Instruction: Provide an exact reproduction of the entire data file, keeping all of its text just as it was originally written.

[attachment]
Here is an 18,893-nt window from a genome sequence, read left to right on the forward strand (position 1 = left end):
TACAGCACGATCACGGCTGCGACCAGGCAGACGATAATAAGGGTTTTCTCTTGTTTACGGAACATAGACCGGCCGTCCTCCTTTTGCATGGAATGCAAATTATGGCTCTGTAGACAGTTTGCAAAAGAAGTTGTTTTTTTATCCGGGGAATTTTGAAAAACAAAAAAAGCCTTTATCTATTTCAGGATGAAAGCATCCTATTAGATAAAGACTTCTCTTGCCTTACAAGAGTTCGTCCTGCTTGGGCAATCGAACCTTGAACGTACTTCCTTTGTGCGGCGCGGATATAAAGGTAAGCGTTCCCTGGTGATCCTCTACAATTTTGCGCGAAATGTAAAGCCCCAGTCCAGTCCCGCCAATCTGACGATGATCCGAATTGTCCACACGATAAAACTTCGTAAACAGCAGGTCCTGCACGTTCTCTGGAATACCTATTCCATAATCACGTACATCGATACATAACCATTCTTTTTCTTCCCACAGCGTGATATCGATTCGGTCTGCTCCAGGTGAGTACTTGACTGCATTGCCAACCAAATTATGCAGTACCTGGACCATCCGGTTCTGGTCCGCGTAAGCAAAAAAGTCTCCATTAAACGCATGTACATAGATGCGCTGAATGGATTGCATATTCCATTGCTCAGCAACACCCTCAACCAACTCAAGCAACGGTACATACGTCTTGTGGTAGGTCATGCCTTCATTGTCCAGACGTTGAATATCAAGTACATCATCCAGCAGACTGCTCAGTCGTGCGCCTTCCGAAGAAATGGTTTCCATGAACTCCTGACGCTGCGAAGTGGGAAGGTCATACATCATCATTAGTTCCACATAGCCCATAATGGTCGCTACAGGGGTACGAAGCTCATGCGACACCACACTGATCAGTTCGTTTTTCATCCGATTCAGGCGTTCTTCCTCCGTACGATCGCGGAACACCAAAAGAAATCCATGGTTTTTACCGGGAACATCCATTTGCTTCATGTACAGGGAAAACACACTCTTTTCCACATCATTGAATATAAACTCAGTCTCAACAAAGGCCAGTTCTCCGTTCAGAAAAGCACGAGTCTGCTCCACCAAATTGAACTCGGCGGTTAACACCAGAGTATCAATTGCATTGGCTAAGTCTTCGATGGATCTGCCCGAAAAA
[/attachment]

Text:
Here is an 18,893-nt window from a genome sequence, read left to right on the forward strand (position 1 = left end):
TACAGCACGATCACGGCTGCGACCAGGCAGACGATAATAAGGGTTTTCTCTTGTTTACGGAACATAGACCGGCCGTCCTCCTTTTGCATGGAATGCAAATTATGGCTCTGTAGACAGTTTGCAAAAGAAGTTGTTTTTTTATCCGGGGAATTTTGAAAAACAAAAAAAGCCTTTATCTATTTCAGGATGAAAGCATCCTATTAGATAAAGACTTCTCTTGCCTTACAAGAGTTCGTCCTGCTTGGGCAATCGAACCTTGAACGTACTTCCTTTGTGCGGCGCGGATATAAAGGTAAGCGTTCCCTGGTGATCCTCTACAATTTTGCGCGAAATGTAAAGCCCCAGTCCAGTCCCGCCAATCTGACGATGATCCGAATTGTCCACACGATAAAACTTCGTAAACAGCAGGTCCTGCACGTTCTCTGGAATACCTATTCCATAATCACGTACATCGATACATAACCATTCTTTTTCTTCCCACAGCGTGATATCGATTCGGTCTGCTCCAGGTGAGTACTTGACTGCATTGCCAACCAAATTATGCAGTACCTGGACCATCCGGTTCTGGTCCGCGTAAGCAAAAAAGTCTCCATTAAACGCATGTACATAGATGCGCTGAATGGATTGCATATTCCATTGCTCAGCAACACCCTCAACCAACTCAAGCAACGGTACATACGTCTTGTGGTAGGTCATGCCTTCATTGTCCAGACGTTGAATATCAAGTACATCATCCAGCAGACTGCTCAGTCGTGCGCCTTCCGAAGAAATGGTTTCCATGAACTCCTGACGCTGCGAAGTGGGAAGGTCATACATCATCATTAGTTCCACATAGCCCATAATGGTCGCTACAGGGGTACGAAGCTCATGCGACACCACACTGATCAGTTCGTTTTTCATCCGATTCAGGCGTTCTTCCTCCGTACGATCGCGGAACACCAAAAGAAATCCATGGTTTTTACCGGGAACATCCATTTGCTTCATGTACAGGGAAAACACACTCTTTTCCACATCATTGAATATAAACTCAGTCTCAACAAAGGCCAGTTCTCCGTTCAGAAAAGCACGAGTCTGCTCCACCAAATTGAACTCGGCGGTTAACACCAGAGTATCAATTGCATTGGCTAAGTCTTCGATGGATCTGCCCGAAAAA